No doubt you've heard of driving while brown, particularly regarding Arizona's infamous ethnic cleansing law Senate Bill 1070.
Well, if you're Hispanic and plan to continue living in this state, get ready for running-out-of-gas-while-brown, walking-to-the-7-Eleven-while-brown, picking-up-your-kids-from-school-while-brown, going-to-work-while-brown, and while you're at it, add in witnessing- or being-a-victim-of-a-crime-while-brown.
Not that blatant racial profiling doesn't already occur here in Sand Land. Everyone's familiar with ye ol' broken taillight, that fave bogus pretext of Sheriff Joe Arpaio's boys-in-beige for stopping anyone darker than eggshell.
But the recent experience of Jesus Aguilar, a 52 year-old day laborer unlucky enough to run out of gas in the Palomino area of North Phoenix, offers a peek at how common and widespread such racial profiling soon will become in Arizona.
At a press conference held at Tonatierra's Macehuallii Work Center, Aguilar told reporters through his interpreter, human rights advocate Salvador Reza, that he was pushing his vehicle out of traffic Wednesday with the assistance of a friend, when a Phoenix Police Officer by the name of Ryder, pulled up behind him.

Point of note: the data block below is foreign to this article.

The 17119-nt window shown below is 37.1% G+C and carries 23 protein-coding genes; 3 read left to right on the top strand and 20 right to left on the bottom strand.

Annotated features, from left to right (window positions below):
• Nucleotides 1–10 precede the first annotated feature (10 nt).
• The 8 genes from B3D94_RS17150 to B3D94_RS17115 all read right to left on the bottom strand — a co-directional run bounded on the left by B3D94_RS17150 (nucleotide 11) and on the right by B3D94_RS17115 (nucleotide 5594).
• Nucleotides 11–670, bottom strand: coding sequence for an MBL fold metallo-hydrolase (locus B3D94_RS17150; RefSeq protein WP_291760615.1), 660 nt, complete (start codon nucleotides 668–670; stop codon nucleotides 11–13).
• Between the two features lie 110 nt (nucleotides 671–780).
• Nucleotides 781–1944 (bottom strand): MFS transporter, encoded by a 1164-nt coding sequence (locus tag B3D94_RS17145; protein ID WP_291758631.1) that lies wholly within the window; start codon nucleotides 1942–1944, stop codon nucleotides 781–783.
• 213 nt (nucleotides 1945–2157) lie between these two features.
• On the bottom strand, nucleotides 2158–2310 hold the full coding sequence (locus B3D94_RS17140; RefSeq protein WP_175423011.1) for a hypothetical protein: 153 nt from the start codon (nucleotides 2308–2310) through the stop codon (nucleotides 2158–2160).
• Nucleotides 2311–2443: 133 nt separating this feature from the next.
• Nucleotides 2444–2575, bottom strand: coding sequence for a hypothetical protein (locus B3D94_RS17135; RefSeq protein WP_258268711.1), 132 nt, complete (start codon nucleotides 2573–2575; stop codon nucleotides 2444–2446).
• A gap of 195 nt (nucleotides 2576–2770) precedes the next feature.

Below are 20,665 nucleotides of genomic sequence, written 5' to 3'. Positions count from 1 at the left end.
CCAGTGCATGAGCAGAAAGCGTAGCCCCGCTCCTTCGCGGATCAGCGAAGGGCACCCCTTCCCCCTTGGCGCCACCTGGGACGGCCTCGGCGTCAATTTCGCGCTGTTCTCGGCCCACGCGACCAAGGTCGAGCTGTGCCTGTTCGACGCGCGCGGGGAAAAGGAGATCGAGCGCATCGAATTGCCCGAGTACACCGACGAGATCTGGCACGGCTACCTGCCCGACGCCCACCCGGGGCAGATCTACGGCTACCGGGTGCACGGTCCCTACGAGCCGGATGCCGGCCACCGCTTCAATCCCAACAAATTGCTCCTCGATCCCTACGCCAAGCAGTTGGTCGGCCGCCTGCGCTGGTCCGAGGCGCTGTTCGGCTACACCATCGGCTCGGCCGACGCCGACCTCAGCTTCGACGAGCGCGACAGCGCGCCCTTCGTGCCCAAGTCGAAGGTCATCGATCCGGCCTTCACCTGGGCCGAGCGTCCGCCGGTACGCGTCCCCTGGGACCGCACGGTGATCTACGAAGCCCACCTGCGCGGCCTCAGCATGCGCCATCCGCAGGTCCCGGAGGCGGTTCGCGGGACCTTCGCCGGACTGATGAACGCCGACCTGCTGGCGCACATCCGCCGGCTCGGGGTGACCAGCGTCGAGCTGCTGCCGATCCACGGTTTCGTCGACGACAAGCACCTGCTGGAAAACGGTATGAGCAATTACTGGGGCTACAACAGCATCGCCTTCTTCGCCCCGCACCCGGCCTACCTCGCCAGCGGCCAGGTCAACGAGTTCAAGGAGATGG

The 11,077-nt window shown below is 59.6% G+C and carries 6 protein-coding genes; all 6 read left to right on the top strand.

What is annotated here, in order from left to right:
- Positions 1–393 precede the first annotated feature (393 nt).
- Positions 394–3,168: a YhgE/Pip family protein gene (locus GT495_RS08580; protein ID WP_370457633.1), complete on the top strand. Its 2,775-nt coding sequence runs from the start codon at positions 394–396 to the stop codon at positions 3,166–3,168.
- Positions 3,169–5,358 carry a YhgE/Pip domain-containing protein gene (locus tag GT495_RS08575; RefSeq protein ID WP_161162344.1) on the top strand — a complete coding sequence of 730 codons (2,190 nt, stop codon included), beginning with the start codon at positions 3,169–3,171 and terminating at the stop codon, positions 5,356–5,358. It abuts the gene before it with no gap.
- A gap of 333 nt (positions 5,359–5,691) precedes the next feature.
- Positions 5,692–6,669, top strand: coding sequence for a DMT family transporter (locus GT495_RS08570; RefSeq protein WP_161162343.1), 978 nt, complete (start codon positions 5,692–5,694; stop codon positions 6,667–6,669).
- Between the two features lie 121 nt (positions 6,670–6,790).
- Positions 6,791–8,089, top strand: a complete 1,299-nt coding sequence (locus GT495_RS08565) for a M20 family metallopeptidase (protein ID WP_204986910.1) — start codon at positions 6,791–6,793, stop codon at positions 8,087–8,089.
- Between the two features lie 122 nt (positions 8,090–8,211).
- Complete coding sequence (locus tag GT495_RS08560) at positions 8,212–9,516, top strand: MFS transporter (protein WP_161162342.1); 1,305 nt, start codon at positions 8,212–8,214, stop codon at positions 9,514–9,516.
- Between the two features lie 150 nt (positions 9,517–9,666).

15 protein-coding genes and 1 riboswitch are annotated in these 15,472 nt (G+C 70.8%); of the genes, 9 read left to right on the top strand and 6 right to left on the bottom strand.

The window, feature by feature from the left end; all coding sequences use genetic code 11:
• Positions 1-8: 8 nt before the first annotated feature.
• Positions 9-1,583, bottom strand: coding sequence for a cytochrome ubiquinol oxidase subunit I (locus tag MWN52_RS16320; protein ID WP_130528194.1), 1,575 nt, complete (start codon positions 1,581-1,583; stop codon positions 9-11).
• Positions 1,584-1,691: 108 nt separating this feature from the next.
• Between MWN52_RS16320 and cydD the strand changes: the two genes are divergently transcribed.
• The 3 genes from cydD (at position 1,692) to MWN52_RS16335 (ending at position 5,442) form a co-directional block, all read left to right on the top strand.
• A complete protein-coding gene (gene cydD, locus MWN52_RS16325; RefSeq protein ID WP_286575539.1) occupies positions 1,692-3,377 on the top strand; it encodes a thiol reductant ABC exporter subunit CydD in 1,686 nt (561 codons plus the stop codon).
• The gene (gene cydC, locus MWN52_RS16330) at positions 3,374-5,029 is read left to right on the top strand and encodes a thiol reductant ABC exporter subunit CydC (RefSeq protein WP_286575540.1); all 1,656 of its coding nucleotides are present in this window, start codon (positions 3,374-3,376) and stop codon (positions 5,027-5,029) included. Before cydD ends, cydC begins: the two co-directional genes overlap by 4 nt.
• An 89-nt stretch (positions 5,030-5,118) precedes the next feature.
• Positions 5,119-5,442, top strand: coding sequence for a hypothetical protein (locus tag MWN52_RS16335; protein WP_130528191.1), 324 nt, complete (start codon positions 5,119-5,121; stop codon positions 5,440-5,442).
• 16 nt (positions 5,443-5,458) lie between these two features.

According to Aguilar, Ryder didn't offer to assist, but rather asked him for his driver's license and proof of insurance. Aguilar said he had the latter, but not the former. He claims he showed Ryder an I.D., but Ryder was more interested in the expired visa in Aguilar's wallet.
Soon Ryder was on the phone to U.S. Immigration and Customs Enforcement, inquiring about Aguilar's immigration status. Aguilar was then arrested, taken to a police station in Sunnyslope, and turned over to ICE.
But, likely because Reza was soon raising Cain about Aguilar's arrest, ICE quickly released Aguilar on his own recognizance, with a court date before an immigration judge in July..
Aguilar had committed no crime. Instead, Ryder ended up citing Aguilar for two civil traffic offenses: driving without a license and without proof of insurance. Reza and Aguilar charge that Ryder used these civil offenses to play immigration cop and seek to have Aguilar deported.
"Any other officer, if [Aguilar] had been any other color, any other culture, would have probably tried to assist," Reza claimed. "Instead, [Aguilar] got transferred to ICE."
Reza used the incident to blast the Phoenix Police Department over its Operations Order 4.48, the department's immigration policy, revised in the wake of SB 1070, or at least that part of the law not enjoined by the federal court in 2010.
Generally, that operations order leaves it to an officer's discretion as to when or if to inquire about the immigration status of anyone that officer comes in contact with, including consensual interactions with individuals to encounters with victims, witnesses or perpetrators.
"This is not an isolated incident," Reza insisted. "It's happening all over the city. And the Operations Order 4.48...is nothing less than SB 1070 on steroids."